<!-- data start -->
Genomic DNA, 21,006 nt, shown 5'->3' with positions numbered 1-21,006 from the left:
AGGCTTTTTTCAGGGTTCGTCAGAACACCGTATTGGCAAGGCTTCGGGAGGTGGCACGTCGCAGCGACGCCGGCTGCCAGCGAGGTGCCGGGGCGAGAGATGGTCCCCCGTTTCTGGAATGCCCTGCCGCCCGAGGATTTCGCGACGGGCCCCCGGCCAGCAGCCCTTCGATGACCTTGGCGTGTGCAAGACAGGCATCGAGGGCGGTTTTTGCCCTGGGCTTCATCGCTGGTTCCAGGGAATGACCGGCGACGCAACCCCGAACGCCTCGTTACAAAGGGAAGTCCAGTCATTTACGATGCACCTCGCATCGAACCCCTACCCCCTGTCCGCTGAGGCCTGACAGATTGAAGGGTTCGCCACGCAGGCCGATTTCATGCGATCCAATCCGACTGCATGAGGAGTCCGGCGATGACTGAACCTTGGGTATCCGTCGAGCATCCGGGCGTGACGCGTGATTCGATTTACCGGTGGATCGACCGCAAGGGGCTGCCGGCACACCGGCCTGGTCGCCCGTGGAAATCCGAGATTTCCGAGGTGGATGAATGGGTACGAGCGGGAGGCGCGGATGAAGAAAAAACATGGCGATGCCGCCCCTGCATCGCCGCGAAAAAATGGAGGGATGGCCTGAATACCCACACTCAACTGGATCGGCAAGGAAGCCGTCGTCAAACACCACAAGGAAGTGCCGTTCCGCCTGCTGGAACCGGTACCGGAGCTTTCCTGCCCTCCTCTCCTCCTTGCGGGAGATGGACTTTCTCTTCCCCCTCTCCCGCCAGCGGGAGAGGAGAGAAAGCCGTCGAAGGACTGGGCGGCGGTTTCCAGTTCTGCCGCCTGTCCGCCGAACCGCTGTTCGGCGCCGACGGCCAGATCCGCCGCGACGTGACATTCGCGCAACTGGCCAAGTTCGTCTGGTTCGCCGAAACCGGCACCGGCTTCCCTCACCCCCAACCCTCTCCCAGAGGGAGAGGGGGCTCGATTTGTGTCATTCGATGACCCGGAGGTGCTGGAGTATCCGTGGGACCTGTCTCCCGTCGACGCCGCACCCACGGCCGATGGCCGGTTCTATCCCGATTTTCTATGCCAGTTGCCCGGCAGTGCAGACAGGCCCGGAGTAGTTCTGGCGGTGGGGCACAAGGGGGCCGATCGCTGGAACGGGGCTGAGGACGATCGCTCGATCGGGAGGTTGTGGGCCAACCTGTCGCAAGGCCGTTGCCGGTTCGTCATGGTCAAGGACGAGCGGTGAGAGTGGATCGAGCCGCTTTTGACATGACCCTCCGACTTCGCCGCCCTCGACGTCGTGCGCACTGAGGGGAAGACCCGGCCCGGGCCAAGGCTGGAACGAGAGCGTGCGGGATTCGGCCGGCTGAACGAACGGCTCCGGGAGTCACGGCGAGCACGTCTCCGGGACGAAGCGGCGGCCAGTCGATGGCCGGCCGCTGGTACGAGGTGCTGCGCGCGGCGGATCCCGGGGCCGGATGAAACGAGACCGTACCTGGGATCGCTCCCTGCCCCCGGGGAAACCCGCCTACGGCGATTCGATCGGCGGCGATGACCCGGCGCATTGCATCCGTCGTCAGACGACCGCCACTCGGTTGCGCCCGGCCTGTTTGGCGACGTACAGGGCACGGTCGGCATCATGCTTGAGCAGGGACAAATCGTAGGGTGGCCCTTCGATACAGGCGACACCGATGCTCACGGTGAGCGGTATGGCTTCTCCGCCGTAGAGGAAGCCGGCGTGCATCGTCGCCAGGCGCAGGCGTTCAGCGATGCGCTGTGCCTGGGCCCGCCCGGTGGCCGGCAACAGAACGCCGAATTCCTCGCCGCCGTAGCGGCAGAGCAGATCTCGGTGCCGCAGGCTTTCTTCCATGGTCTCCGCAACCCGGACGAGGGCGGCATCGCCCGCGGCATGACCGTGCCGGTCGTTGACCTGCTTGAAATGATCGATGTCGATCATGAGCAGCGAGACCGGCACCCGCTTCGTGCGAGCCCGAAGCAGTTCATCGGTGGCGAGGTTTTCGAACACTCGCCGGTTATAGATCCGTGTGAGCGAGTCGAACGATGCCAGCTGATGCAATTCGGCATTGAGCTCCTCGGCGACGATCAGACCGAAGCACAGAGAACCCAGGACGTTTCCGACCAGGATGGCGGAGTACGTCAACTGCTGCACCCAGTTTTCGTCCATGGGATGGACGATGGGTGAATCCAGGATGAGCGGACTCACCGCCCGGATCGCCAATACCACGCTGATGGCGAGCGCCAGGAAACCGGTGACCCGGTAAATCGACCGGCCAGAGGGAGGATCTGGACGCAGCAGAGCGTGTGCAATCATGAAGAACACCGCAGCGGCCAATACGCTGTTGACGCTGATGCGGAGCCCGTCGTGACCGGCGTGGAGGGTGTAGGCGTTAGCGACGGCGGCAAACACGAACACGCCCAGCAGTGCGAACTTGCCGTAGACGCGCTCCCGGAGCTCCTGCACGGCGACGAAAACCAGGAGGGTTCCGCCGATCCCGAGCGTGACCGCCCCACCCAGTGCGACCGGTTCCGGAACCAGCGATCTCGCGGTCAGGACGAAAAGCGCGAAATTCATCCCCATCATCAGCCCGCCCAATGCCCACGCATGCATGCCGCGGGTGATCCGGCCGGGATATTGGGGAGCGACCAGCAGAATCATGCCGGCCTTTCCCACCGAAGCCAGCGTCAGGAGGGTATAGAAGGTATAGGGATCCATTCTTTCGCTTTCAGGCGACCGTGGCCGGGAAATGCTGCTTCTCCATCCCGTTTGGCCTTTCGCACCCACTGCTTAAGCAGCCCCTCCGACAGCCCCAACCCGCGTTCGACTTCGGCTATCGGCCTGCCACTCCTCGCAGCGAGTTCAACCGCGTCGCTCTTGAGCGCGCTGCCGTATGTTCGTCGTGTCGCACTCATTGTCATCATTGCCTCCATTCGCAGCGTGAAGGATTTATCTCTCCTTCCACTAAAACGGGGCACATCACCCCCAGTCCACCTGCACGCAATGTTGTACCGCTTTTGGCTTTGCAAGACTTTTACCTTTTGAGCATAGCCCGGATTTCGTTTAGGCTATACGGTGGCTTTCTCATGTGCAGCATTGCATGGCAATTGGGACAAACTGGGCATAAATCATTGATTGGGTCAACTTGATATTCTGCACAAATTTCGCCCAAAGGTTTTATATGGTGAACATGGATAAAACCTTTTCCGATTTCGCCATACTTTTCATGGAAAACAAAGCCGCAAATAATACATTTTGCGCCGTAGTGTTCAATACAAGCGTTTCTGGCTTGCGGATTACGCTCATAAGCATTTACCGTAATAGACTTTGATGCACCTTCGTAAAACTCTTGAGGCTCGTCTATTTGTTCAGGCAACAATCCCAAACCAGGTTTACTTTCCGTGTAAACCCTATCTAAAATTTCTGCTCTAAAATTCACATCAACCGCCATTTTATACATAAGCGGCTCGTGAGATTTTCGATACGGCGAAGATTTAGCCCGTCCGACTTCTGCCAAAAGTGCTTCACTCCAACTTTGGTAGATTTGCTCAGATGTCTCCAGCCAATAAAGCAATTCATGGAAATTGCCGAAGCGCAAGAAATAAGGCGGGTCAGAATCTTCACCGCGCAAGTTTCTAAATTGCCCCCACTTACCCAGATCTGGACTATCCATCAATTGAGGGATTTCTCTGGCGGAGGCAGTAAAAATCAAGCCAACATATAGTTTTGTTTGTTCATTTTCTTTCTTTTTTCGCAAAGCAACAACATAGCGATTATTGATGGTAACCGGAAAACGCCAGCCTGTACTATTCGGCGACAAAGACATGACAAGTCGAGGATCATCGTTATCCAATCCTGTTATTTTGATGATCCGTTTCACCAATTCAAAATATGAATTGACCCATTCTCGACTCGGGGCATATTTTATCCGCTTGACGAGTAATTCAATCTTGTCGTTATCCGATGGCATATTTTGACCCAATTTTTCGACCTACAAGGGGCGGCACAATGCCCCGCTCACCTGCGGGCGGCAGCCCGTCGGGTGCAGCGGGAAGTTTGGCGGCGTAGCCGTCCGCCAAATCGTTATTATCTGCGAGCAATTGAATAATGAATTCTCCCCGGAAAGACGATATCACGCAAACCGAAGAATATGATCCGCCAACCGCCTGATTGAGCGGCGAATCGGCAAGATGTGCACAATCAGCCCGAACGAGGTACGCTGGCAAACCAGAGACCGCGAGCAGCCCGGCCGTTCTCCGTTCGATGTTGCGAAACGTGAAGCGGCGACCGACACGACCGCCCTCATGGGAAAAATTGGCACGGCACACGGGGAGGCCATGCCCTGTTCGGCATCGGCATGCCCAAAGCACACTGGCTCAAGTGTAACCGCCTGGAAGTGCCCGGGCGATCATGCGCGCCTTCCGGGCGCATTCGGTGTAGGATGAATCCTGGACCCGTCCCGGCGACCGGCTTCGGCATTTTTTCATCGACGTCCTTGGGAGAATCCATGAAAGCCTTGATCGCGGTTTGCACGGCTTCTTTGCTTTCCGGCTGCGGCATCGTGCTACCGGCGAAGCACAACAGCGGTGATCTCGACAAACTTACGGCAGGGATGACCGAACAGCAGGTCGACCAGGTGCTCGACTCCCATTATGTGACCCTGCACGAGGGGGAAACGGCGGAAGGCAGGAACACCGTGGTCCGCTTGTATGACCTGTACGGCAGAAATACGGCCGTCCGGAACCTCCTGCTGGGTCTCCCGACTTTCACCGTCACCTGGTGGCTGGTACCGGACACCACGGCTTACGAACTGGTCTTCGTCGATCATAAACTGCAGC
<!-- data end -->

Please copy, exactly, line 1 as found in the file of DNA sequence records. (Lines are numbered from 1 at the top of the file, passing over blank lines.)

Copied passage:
Genomic DNA, 21,006 nt, shown 5'->3' with positions numbered 1-21,006 from the left: